stresses, service load stresses, deflections and de-
2.2.1.2 Permissible stresses at service
sign (ultimate) strength in shear and bending. For
uniform load cases, the manufacturer’s load tables loads (Section 18.4)
will take into account these various design consid- a) Extreme fiber stress in compression
erations and print a load capacity based on the due to prestress plus sustained loads
governing criteria. For loading conditions other . . . . . . . . . . . . . . . . . . . . . . . . 0.45 f′c
than uniform, or for the development of load b) Extreme fiber stress in compression
tables, the design steps presented in this section due to prestress plus total load
are used. . . . . . . . . . . . . . . . . . . . . . . . . 0.60 f′c
An excellent reference for prestressed member c) Extreme fiber stress in tension in pre-
design exists in the PCI Design Handbook.1 compressed tensile zone . . . . . 6 f′ c
Charts and tables provide design aids to shorten d) Extreme fiber stress in tension in pre-
the calculation procedures. Another excellent compressed tensile zone where deflec-
source for design information is the PCI Standard tions are calculated considering bili-
Design Practice4 which reflects design practices near moment-deflection relationships
in the industry. . . . . . . . . . . . . . . . . . . . . . . . . 12 f′ c
The generic slab presented in Section 1.7 will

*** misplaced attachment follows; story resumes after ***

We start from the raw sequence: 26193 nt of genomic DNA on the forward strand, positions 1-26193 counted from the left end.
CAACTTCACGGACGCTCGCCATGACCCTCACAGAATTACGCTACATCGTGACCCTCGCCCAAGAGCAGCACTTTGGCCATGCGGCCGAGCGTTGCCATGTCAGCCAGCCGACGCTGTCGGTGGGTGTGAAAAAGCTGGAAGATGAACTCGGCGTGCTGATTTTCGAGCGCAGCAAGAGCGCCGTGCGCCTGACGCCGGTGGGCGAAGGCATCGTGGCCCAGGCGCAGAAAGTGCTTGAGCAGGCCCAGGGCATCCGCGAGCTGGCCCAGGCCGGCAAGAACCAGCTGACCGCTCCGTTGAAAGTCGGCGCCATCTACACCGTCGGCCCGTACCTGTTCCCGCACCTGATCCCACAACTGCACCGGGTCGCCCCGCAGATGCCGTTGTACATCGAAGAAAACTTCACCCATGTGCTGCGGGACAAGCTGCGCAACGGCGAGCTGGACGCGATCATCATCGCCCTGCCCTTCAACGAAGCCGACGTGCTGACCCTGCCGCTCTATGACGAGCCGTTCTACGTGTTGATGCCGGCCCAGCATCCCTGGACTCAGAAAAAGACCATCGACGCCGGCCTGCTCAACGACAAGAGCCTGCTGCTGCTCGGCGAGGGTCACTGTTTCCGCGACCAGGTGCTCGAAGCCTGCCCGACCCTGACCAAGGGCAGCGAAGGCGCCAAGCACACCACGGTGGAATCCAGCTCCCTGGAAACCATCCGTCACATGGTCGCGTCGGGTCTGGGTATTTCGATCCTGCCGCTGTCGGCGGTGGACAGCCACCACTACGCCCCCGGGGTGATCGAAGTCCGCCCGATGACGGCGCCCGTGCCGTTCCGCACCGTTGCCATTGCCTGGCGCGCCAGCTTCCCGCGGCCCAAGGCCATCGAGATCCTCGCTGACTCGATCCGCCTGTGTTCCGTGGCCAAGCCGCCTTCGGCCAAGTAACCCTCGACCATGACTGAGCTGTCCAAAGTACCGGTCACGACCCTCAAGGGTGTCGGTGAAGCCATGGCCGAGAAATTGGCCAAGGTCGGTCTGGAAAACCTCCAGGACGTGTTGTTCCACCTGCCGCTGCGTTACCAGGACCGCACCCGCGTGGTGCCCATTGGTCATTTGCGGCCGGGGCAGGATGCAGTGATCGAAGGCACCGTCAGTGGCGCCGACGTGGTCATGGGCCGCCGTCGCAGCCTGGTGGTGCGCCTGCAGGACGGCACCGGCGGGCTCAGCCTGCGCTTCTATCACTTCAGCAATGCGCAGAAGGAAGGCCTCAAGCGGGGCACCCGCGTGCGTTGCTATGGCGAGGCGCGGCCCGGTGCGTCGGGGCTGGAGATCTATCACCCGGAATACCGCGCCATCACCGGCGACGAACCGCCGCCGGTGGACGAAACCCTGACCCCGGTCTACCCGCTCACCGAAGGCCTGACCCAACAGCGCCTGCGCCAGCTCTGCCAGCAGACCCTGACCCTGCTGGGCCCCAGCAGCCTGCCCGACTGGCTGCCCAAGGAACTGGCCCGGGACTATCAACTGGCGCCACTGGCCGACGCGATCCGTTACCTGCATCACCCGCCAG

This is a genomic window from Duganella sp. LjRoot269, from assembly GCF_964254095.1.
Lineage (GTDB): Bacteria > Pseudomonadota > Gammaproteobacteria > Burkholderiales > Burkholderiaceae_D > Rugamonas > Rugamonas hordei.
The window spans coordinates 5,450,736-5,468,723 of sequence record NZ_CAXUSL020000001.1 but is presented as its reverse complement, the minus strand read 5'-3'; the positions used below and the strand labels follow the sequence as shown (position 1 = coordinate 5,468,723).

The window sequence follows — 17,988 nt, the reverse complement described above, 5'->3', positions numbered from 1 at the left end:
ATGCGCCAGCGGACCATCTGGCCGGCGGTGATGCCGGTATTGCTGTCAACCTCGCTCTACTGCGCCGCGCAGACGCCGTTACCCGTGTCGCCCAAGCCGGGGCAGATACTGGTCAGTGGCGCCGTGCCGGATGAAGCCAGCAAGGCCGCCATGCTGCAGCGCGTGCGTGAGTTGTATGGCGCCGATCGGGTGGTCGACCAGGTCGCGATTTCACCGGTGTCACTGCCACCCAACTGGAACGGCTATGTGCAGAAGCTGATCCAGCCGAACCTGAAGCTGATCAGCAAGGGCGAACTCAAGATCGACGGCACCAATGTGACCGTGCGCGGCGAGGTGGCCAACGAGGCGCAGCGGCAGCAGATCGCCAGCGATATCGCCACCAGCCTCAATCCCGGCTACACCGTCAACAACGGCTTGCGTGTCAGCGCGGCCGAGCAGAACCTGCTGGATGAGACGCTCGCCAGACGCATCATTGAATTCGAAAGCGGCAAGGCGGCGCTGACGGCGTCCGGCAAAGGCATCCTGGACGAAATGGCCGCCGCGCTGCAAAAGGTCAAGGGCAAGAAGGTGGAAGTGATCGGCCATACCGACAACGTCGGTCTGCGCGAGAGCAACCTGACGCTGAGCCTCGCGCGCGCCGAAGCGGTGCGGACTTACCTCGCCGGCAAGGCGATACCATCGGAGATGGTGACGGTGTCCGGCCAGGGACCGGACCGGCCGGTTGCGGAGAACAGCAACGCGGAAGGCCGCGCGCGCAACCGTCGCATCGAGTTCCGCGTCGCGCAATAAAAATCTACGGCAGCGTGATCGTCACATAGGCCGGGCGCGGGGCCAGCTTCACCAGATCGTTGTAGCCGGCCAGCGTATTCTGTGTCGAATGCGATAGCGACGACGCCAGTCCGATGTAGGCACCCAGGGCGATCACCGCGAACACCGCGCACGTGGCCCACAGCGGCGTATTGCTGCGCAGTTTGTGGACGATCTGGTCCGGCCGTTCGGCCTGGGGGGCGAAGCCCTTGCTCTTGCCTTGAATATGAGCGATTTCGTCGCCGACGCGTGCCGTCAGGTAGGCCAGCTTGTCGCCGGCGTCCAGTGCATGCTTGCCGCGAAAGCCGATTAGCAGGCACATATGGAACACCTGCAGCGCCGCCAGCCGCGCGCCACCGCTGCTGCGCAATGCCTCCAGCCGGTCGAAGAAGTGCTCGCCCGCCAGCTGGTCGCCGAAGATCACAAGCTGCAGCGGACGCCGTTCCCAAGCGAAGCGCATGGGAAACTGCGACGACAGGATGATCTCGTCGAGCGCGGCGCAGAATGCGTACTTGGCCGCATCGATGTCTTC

be used for the calculations presented in this sec- 2.2.1.3 Loss of prestress (Section 18.6)
tion. The cross-section was selected to provide a Calculation of losses shall consider:
means of demonstrating calculation procedures a) Seating loss
and does not represent any slab currently in use. b) Elastic shortening of concrete
Therefore, this generic slab should never be speci- c) Creep of concrete
fied for use on a project. See Section 1.7 for the d) Shrinkage of concrete
slabs currently available. e) Steel relaxation
2.2.1.4 Design (ultimate) strength
2.2 Flexural Design a) Load Factors (Section 9.2)
U = 1.4D + 1.7L
b) Strength Reduction Factors (Section
2.2.1 ACI Requirements 9.3)
Chapter 18 of ACI (318-95) presents provi- Flexure φ = 0.9
sions for the flexural design of prestressed con- c) Flexural Strength (Section 18.7)
crete members. The applicable limits from ACI
are paraphrased as follows: Mu ≤ φMn = ÔA psf ps d p − a
2
 
A psf ps
2.2.1.1 Permissible stresses at transfer a =
(Section 18.4). 0.85f′ cb
a) Extreme fiber stress in compression fps = value calculated by strain
. . . . . . . . . . . . . . . . . . . . . . . . 0.6 f′ci compatibility

2--1
or moment 25 in from slab end


fps = f pu 1 −
γ p f pu
ρ  Md = 30.5
2
2.08 − 2.08 0.05353′
2
2

β 1 p f′ c
= 4.74 ft-k
Mn > 1.2 Mcr 4.7412
Md
=
2.2.2 Stresses at Transfer
S

279.9
314.8
When the prestressing strands are cut to apply